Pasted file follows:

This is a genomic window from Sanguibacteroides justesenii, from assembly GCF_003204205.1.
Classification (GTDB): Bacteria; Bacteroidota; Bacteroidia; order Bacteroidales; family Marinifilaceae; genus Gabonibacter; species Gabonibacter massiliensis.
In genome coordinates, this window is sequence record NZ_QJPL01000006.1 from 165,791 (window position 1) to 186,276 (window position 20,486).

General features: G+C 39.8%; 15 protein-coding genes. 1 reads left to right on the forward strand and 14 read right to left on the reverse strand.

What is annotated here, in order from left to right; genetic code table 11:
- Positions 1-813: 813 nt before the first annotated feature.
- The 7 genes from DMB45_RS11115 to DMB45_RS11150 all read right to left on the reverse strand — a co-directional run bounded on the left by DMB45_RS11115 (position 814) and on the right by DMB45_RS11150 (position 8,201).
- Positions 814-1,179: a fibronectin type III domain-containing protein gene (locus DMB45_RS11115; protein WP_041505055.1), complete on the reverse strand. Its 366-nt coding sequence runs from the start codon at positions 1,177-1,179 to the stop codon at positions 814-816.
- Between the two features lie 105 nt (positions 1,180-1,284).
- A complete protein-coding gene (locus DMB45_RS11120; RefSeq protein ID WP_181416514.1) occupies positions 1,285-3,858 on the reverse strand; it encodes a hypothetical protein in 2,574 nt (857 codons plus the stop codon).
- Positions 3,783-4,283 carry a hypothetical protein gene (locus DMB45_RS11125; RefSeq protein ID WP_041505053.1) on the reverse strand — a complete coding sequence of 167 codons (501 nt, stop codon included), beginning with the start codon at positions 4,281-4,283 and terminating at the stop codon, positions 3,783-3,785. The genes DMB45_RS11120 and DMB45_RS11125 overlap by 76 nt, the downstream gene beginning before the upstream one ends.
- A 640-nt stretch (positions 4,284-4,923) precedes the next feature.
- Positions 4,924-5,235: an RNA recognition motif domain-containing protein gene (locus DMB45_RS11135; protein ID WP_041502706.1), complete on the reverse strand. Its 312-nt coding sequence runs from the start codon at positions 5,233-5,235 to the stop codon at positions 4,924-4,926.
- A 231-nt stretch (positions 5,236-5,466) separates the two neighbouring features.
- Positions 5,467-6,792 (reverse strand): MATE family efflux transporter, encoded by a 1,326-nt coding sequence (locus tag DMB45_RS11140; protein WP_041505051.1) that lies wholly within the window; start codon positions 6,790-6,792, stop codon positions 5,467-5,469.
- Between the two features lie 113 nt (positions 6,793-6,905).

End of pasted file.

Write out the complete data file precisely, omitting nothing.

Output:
This is a genomic window from Sanguibacteroides justesenii, from assembly GCF_003204205.1.
Classification (GTDB): Bacteria; Bacteroidota; Bacteroidia; order Bacteroidales; family Marinifilaceae; genus Gabonibacter; species Gabonibacter massiliensis.
In genome coordinates, this window is sequence record NZ_QJPL01000006.1 from 165,791 (window position 1) to 186,276 (window position 20,486).

General features: G+C 39.8%; 15 protein-coding genes. 1 reads left to right on the forward strand and 14 read right to left on the reverse strand.

What is annotated here, in order from left to right; genetic code table 11:
- Positions 1-813: 813 nt before the first annotated feature.
- The 7 genes from DMB45_RS11115 to DMB45_RS11150 all read right to left on the reverse strand — a co-directional run bounded on the left by DMB45_RS11115 (position 814) and on the right by DMB45_RS11150 (position 8,201).
- Positions 814-1,179: a fibronectin type III domain-containing protein gene (locus DMB45_RS11115; protein WP_041505055.1), complete on the reverse strand. Its 366-nt coding sequence runs from the start codon at positions 1,177-1,179 to the stop codon at positions 814-816.
- Between the two features lie 105 nt (positions 1,180-1,284).
- A complete protein-coding gene (locus DMB45_RS11120; RefSeq protein ID WP_181416514.1) occupies positions 1,285-3,858 on the reverse strand; it encodes a hypothetical protein in 2,574 nt (857 codons plus the stop codon).
- Positions 3,783-4,283 carry a hypothetical protein gene (locus DMB45_RS11125; RefSeq protein ID WP_041505053.1) on the reverse strand — a complete coding sequence of 167 codons (501 nt, stop codon included), beginning with the start codon at positions 4,281-4,283 and terminating at the stop codon, positions 3,783-3,785. The genes DMB45_RS11120 and DMB45_RS11125 overlap by 76 nt, the downstream gene beginning before the upstream one ends.
- A 640-nt stretch (positions 4,284-4,923) precedes the next feature.
- Positions 4,924-5,235: an RNA recognition motif domain-containing protein gene (locus DMB45_RS11135; protein ID WP_041502706.1), complete on the reverse strand. Its 312-nt coding sequence runs from the start codon at positions 5,233-5,235 to the stop codon at positions 4,924-4,926.
- A 231-nt stretch (positions 5,236-5,466) separates the two neighbouring features.
- Positions 5,467-6,792 (reverse strand): MATE family efflux transporter, encoded by a 1,326-nt coding sequence (locus tag DMB45_RS11140; protein WP_041505051.1) that lies wholly within the window; start codon positions 6,790-6,792, stop codon positions 5,467-5,469.
- Between the two features lie 113 nt (positions 6,793-6,905).